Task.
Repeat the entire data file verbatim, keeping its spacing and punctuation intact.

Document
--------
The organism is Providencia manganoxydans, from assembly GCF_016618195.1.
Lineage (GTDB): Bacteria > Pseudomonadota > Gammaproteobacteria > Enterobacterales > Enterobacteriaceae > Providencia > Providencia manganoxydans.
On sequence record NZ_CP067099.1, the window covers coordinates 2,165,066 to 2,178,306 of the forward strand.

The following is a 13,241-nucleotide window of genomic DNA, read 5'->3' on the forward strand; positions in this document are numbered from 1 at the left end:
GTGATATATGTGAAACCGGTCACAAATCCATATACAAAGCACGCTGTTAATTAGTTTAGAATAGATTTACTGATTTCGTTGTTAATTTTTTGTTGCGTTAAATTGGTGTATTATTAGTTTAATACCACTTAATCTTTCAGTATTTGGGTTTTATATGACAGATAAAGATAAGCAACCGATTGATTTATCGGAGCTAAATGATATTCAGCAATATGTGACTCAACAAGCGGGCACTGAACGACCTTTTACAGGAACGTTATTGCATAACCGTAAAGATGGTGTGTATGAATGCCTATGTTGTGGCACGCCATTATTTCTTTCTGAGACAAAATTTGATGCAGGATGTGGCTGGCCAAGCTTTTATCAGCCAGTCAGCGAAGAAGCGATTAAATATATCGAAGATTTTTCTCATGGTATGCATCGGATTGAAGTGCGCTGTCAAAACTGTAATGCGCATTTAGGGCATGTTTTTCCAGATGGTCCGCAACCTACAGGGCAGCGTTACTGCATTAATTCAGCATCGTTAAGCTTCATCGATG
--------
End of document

The organism is Providencia manganoxydans, from assembly GCF_016618195.1.
Lineage (GTDB): Bacteria > Pseudomonadota > Gammaproteobacteria > Enterobacterales > Enterobacteriaceae > Providencia > Providencia manganoxydans.
On sequence record NZ_CP067099.1, the window covers coordinates 2,165,066 to 2,178,306 of the forward strand.

The following is a 13,241-nucleotide window of genomic DNA, read 5'->3' on the forward strand; positions in this document are numbered from 1 at the left end:
GTGATATATGTGAAACCGGTCACAAATCCATATACAAAGCACGCTGTTAATTAGTTTAGAATAGATTTACTGATTTCGTTGTTAATTTTTTGTTGCGTTAAATTGGTGTATTATTAGTTTAATACCACTTAATCTTTCAGTATTTGGGTTTTATATGACAGATAAAGATAAGCAACCGATTGATTTATCGGAGCTAAATGATATTCAGCAATATGTGACTCAACAAGCGGGCACTGAACGACCTTTTACAGGAACGTTATTGCATAACCGTAAAGATGGTGTGTATGAATGCCTATGTTGTGGCACGCCATTATTTCTTTCTGAGACAAAATTTGATGCAGGATGTGGCTGGCCAAGCTTTTATCAGCCAGTCAGCGAAGAAGCGATTAAATATATCGAAGATTTTTCTCATGGTATGCATCGGATTGAAGTGCGCTGTCAAAACTGTAATGCGCATTTAGGGCATGTTTTTCCAGATGGTCCGCAACCTACAGGGCAGCGTTACTGCATTAATTCAGCATCGTTAAGCTTCATCGATG